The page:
Many organisations not even sure when Windows 7 End of Life will happen.
Microsoft made a commitment to provide 10 years of product support for Windows 7 when it was released on October 22nd 2009. In fact, the cut-off date is ever so slightly longer than that, with support for Windows 7 ending on January 14th 2020.
What Windows 7 End of Life means to you
The end of Microsoft support means there will be no security updates from that point forward. Any security flaws exposed by hackers will no longer be fixed. Furthermore, once Microsoft stops supporting Windows 7, other software companies will follow suit with their own products.You can still use the product – but at your own risk. This means that Microsoft will not take responsibility for loss of data due to security breaches on Windows 7.
New Malware is developed daily so it’s important to understand that anyone continuing to use Windows 7 could be more vulnerable. Without regular patches and security updates, you’re basically at the mercy of hackers. Most users don’t want to take the risk of losing important data and having to deal with a cyber breach.
What Do I Need To Do To Prepare?
Upgrading to a new operating system takes time and careful planning, particularly if you have numerous machines and systems to assess. A smooth and successful transition to a new operating system requires you to:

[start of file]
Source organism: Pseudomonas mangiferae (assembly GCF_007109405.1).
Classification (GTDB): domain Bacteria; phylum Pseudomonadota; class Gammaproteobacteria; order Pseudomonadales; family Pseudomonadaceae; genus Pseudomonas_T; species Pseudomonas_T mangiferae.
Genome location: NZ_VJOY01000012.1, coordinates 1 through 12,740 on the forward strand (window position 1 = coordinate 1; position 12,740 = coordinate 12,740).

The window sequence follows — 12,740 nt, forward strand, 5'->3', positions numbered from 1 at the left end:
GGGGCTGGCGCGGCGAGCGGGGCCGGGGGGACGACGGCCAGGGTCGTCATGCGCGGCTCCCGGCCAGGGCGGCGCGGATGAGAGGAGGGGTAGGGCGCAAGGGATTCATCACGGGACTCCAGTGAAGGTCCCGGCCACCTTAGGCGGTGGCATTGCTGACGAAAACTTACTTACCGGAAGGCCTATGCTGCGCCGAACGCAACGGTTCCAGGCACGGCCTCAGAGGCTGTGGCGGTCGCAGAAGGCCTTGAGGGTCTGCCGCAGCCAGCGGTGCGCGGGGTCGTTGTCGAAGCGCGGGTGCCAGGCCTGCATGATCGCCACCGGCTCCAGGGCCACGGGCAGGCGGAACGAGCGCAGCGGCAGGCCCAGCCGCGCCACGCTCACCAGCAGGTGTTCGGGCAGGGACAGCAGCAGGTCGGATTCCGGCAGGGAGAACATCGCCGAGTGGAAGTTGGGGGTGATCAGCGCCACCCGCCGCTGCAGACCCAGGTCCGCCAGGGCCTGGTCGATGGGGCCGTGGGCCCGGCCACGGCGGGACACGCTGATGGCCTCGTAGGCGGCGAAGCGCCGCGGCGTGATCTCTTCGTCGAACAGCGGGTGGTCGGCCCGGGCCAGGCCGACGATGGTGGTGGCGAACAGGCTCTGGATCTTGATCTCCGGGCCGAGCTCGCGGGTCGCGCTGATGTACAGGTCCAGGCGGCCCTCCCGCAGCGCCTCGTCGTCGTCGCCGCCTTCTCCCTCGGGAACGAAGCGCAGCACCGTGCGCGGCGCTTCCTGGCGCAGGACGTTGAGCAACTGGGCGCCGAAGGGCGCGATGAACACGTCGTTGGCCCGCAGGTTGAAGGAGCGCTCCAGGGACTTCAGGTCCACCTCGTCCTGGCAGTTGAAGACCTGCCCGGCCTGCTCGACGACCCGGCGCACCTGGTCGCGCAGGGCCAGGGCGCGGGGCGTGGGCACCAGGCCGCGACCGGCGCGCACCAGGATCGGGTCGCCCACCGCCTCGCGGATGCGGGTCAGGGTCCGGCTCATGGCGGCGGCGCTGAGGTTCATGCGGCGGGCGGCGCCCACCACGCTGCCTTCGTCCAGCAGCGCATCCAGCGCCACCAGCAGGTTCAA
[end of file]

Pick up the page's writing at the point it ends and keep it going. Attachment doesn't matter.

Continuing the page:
- Identify machines that need to be upgraded or replaced
- Identify and consider replacing legacy systems using older operating systems and/or software with updated technology
- Develop a timeline and budget for upgrades and replacements
- Implement security controls to separate critical systems from Windows 7 machines that cannot be upgraded or removed
- Plan for employee training to learn the new system
Windows as a Service (WaaS) – Windows 10
With the introduction of Windows 10, however, Microsoft adopted a new policy for the sustainability of their products. This model is known as Windows as a Service (WaaS) and incorporates continuous updates and support for current product offerings, like Windows 10.
This is good news for business. From this point forward, businesses using Windows 10 will remain up-to-date with the latest fixes and updates. They won’t need to upgrade to a new operating system, and they won’t need to agonize over which one will be the least troublesome to implement. Windows as a Service (WaaS) assures a smooth transition between iterations of a single operating system.